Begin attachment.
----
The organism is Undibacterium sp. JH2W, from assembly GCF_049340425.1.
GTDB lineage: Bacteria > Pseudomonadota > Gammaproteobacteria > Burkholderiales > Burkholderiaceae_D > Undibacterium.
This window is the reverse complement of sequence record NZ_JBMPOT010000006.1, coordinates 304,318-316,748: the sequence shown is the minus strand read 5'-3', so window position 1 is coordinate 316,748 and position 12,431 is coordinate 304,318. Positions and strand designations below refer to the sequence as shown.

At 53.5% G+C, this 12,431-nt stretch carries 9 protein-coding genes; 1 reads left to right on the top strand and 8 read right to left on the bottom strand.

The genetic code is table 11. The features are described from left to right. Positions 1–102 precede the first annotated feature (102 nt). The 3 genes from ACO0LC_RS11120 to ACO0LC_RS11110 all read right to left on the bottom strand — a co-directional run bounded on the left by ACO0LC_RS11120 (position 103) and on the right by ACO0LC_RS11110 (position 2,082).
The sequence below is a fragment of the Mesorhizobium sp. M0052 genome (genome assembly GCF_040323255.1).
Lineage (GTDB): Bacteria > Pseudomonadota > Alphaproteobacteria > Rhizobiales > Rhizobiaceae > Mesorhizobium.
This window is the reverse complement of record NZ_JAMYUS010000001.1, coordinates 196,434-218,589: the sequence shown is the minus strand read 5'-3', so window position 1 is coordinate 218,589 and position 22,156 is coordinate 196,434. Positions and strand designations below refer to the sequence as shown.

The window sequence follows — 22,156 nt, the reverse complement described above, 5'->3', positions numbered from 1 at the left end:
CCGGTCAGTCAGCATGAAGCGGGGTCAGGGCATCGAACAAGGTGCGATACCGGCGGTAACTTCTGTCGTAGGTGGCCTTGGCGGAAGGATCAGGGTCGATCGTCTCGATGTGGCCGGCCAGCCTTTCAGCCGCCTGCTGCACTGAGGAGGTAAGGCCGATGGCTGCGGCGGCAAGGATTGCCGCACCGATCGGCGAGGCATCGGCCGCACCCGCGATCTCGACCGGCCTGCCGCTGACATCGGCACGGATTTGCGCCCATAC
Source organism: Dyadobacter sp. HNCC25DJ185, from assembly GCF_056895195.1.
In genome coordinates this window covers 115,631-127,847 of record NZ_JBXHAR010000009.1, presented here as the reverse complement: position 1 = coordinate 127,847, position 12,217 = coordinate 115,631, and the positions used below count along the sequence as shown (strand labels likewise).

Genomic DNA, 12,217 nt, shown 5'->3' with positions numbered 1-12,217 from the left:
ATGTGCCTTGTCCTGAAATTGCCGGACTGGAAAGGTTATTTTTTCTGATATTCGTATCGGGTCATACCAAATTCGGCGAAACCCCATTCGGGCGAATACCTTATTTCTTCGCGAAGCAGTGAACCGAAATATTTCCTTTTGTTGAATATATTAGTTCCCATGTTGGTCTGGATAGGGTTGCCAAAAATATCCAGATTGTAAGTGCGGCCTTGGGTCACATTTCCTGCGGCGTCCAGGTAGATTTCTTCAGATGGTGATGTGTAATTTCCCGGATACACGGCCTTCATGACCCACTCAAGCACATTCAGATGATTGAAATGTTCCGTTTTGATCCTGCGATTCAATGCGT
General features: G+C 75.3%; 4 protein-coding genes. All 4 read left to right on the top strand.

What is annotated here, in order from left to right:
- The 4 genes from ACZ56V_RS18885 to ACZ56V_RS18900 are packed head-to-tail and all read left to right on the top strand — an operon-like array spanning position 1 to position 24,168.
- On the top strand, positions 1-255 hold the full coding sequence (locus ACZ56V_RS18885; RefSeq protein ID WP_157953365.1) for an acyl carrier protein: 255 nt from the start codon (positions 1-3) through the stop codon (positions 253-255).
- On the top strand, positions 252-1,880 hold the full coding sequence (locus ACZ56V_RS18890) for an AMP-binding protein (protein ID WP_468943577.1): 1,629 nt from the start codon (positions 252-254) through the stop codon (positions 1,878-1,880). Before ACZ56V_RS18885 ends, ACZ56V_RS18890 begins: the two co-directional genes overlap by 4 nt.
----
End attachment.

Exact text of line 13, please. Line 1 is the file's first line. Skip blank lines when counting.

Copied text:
Genomic DNA, 12,217 nt, shown 5'->3' with positions numbered 1-12,217 from the left: